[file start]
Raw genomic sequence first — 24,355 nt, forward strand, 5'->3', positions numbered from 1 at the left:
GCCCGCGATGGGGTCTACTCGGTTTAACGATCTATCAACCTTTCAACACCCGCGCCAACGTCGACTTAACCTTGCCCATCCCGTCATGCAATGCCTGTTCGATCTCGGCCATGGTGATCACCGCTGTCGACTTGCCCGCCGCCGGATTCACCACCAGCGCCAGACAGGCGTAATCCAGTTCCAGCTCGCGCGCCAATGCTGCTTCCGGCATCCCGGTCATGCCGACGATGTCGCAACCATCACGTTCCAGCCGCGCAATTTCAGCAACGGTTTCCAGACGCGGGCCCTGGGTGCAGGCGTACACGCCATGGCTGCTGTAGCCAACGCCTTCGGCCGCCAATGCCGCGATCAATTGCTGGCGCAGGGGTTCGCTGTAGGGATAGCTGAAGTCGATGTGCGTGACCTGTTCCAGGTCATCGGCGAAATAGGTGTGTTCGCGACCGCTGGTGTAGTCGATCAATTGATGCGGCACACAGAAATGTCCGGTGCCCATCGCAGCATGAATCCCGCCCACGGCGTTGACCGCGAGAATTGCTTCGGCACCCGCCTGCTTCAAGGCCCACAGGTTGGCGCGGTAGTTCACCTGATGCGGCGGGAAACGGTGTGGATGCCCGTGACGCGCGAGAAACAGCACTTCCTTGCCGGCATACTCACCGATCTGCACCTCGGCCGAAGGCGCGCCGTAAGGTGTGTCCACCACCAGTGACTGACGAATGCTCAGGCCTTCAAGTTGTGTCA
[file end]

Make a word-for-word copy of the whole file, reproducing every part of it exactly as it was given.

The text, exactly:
Raw genomic sequence first — 24,355 nt, forward strand, 5'->3', positions numbered from 1 at the left:
GCCCGCGATGGGGTCTACTCGGTTTAACGATCTATCAACCTTTCAACACCCGCGCCAACGTCGACTTAACCTTGCCCATCCCGTCATGCAATGCCTGTTCGATCTCGGCCATGGTGATCACCGCTGTCGACTTGCCCGCCGCCGGATTCACCACCAGCGCCAGACAGGCGTAATCCAGTTCCAGCTCGCGCGCCAATGCTGCTTCCGGCATCCCGGTCATGCCGACGATGTCGCAACCATCACGTTCCAGCCGCGCAATTTCAGCAACGGTTTCCAGACGCGGGCCCTGGGTGCAGGCGTACACGCCATGGCTGCTGTAGCCAACGCCTTCGGCCGCCAATGCCGCGATCAATTGCTGGCGCAGGGGTTCGCTGTAGGGATAGCTGAAGTCGATGTGCGTGACCTGTTCCAGGTCATCGGCGAAATAGGTGTGTTCGCGACCGCTGGTGTAGTCGATCAATTGATGCGGCACACAGAAATGTCCGGTGCCCATCGCAGCATGAATCCCGCCCACGGCGTTGACCGCGAGAATTGCTTCGGCACCCGCCTGCTTCAAGGCCCACAGGTTGGCGCGGTAGTTCACCTGATGCGGCGGGAAACGGTGTGGATGCCCGTGACGCGCGAGAAACAGCACTTCCTTGCCGGCATACTCACCGATCTGCACCTCGGCCGAAGGCGCGCCGTAAGGTGTGTCCACCACCAGTGACTGACGAATGCTCAGGCCTTCAAGTTGTGTCA